By Andrew Mkonda
Karonga District Hospital has reiterated the need for different stakeholders to collaborate in the fight against stunted growth and malnutrition in the district.
Karonga District Nutritionist, Halmiton Gondwe, made the call Friday at the end of a four-day training of District Nutrition Coordinating Committee (DNCC) members on nutrition issues organised by World Relief.
Gondwe said going by malnutrition indicators, stunted growth rate among under-five children in the district is at 28 per cent, above World Health Organisation (WHO) recommendation of below 20 per cent.
“We still have malnutrition problem here. If we talk of wasting (a disease that causes someone to become so thin and weak) the district is at two per cent while the problem of underweight is at nine per cent.
“So, you can see that the community here is still having challenges on malnutrition on among the under-five children which will need collaborated effort to deal with,” Gondwe said.
He said malnourishment affects children’s growth and thinking capacity which may also affect participation in the development of their communities and the country at large.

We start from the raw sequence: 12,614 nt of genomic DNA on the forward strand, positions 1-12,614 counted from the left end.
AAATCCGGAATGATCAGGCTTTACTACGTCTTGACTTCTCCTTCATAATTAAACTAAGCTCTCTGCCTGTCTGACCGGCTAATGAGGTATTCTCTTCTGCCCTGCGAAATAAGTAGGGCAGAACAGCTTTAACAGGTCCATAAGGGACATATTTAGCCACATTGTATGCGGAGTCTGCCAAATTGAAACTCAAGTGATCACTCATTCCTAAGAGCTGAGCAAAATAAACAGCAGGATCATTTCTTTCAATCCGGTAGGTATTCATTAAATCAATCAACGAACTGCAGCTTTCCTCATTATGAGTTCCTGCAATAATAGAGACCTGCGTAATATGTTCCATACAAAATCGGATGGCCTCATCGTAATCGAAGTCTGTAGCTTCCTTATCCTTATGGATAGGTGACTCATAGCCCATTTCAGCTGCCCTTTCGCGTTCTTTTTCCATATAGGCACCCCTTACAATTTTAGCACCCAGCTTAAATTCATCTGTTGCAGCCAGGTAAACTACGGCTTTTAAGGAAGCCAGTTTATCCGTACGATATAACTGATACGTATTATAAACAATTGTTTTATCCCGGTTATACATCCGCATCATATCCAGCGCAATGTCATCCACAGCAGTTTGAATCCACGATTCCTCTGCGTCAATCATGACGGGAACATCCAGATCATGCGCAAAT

Karonga District Commissioner, Richard Hara, called on the DNCC members to take issues of nutrition in the district seriously, saying only healthy people contribute to the development of any country.
Hara noted that there is need for members of the DNCC and other stakeholders to intensify teaching people in rural areas on how they can prepare nutritious food.
“There are a number of reasons that contribute to lack of good nutrition. Some people have food but they don’t prepare it well while others do not have particular food for the under age.
“Therefore, I call upon stakeholders and DNCC members to teach communities how to prepare nutritious food because by so doing, we will reduce malnutrition prevalence rate in the district,” he said.
According to UNICEF, in Malawi, four per cent of children, especially those below five years suffer from acute malnutrition.
The report further says more than half of Malawian children suffer from chronic malnutrition, resulting in stunting (being too short for one’s age).
These figures, therefore, imply that Malawi is one of the countries with high malnutrition incidences in Eastern and Southern Africa.Mana